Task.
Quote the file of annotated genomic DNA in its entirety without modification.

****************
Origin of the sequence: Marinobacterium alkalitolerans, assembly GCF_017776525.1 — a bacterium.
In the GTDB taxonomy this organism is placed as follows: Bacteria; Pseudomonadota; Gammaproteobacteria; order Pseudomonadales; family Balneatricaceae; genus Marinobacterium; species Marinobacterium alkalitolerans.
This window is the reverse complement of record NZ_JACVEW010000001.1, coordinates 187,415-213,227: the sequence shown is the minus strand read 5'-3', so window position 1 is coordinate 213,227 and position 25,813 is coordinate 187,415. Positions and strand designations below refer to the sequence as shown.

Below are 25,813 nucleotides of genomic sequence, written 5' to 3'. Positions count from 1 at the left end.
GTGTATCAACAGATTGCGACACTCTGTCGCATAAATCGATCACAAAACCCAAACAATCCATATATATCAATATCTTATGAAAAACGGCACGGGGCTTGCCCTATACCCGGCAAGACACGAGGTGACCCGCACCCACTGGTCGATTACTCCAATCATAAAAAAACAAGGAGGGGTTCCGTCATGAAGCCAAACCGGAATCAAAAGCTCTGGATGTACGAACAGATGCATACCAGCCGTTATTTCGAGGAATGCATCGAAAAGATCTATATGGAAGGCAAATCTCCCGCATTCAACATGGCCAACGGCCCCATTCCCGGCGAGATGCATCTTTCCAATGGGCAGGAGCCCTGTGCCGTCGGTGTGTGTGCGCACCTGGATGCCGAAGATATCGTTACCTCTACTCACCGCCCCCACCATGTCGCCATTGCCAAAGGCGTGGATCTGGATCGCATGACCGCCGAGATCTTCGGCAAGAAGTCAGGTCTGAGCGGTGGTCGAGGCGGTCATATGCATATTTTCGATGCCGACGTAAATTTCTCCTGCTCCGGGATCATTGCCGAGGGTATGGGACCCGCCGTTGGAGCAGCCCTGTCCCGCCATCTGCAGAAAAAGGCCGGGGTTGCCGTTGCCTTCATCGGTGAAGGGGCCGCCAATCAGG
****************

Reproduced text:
Origin of the sequence: Marinobacterium alkalitolerans, assembly GCF_017776525.1 — a bacterium.
In the GTDB taxonomy this organism is placed as follows: Bacteria; Pseudomonadota; Gammaproteobacteria; order Pseudomonadales; family Balneatricaceae; genus Marinobacterium; species Marinobacterium alkalitolerans.
This window is the reverse complement of record NZ_JACVEW010000001.1, coordinates 187,415-213,227: the sequence shown is the minus strand read 5'-3', so window position 1 is coordinate 213,227 and position 25,813 is coordinate 187,415. Positions and strand designations below refer to the sequence as shown.

Below are 25,813 nucleotides of genomic sequence, written 5' to 3'. Positions count from 1 at the left end.
GTGTATCAACAGATTGCGACACTCTGTCGCATAAATCGATCACAAAACCCAAACAATCCATATATATCAATATCTTATGAAAAACGGCACGGGGCTTGCCCTATACCCGGCAAGACACGAGGTGACCCGCACCCACTGGTCGATTACTCCAATCATAAAAAAACAAGGAGGGGTTCCGTCATGAAGCCAAACCGGAATCAAAAGCTCTGGATGTACGAACAGATGCATACCAGCCGTTATTTCGAGGAATGCATCGAAAAGATCTATATGGAAGGCAAATCTCCCGCATTCAACATGGCCAACGGCCCCATTCCCGGCGAGATGCATCTTTCCAATGGGCAGGAGCCCTGTGCCGTCGGTGTGTGTGCGCACCTGGATGCCGAAGATATCGTTACCTCTACTCACCGCCCCCACCATGTCGCCATTGCCAAAGGCGTGGATCTGGATCGCATGACCGCCGAGATCTTCGGCAAGAAGTCAGGTCTGAGCGGTGGTCGAGGCGGTCATATGCATATTTTCGATGCCGACGTAAATTTCTCCTGCTCCGGGATCATTGCCGAGGGTATGGGACCCGCCGTTGGAGCAGCCCTGTCCCGCCATCTGCAGAAAAAGGCCGGGGTTGCCGTTGCCTTCATCGGTGAAGGGGCCGCCAATCAGG